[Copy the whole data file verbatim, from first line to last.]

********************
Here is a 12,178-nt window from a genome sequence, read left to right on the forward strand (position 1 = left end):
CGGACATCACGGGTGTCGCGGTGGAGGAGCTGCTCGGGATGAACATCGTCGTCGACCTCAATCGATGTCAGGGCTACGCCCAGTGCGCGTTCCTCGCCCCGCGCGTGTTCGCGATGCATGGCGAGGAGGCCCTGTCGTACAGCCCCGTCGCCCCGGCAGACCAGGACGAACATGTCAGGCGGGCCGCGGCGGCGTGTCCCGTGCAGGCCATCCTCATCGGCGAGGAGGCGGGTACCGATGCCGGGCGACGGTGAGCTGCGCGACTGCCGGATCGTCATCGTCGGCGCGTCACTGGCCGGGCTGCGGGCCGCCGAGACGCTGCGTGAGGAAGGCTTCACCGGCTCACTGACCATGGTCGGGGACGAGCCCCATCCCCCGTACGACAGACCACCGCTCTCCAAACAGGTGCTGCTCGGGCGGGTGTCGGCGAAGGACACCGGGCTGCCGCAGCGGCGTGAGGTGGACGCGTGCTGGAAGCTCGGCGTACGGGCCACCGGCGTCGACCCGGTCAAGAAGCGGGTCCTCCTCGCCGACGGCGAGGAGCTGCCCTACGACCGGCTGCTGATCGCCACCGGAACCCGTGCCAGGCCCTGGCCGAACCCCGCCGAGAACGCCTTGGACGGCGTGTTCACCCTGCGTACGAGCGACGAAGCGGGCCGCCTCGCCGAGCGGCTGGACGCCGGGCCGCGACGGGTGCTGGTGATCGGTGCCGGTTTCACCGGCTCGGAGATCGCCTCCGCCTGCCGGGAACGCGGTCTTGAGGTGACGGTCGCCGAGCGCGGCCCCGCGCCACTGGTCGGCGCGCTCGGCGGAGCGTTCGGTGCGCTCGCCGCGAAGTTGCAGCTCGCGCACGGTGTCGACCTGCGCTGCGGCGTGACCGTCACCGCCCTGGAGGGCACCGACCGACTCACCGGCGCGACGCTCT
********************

Here is a 12,178-nt window from a genome sequence, read left to right on the forward strand (position 1 = left end):
CGGACATCACGGGTGTCGCGGTGGAGGAGCTGCTCGGGATGAACATCGTCGTCGACCTCAATCGATGTCAGGGCTACGCCCAGTGCGCGTTCCTCGCCCCGCGCGTGTTCGCGATGCATGGCGAGGAGGCCCTGTCGTACAGCCCCGTCGCCCCGGCAGACCAGGACGAACATGTCAGGCGGGCCGCGGCGGCGTGTCCCGTGCAGGCCATCCTCATCGGCGAGGAGGCGGGTACCGATGCCGGGCGACGGTGAGCTGCGCGACTGCCGGATCGTCATCGTCGGCGCGTCACTGGCCGGGCTGCGGGCCGCCGAGACGCTGCGTGAGGAAGGCTTCACCGGCTCACTGACCATGGTCGGGGACGAGCCCCATCCCCCGTACGACAGACCACCGCTCTCCAAACAGGTGCTGCTCGGGCGGGTGTCGGCGAAGGACACCGGGCTGCCGCAGCGGCGTGAGGTGGACGCGTGCTGGAAGCTCGGCGTACGGGCCACCGGCGTCGACCCGGTCAAGAAGCGGGTCCTCCTCGCCGACGGCGAGGAGCTGCCCTACGACCGGCTGCTGATCGCCACCGGAACCCGTGCCAGGCCCTGGCCGAACCCCGCCGAGAACGCCTTGGACGGCGTGTTCACCCTGCGTACGAGCGACGAAGCGGGCCGCCTCGCCGAGCGGCTGGACGCCGGGCCGCGACGGGTGCTGGTGATCGGTGCCGGTTTCACCGGCTCGGAGATCGCCTCCGCCTGCCGGGAACGCGGTCTTGAGGTGACGGTCGCCGAGCGCGGCCCCGCGCCACTGGTCGGCGCGCTCGGCGGAGCGTTCGGTGCGCTCGCCGCGAAGTTGCAGCTCGCGCACGGTGTCGACCTGCGCTGCGGCGTGACCGTCACCGCCCTGGAGGGCACCGACCGACTCACCGGCGCGACGCTCT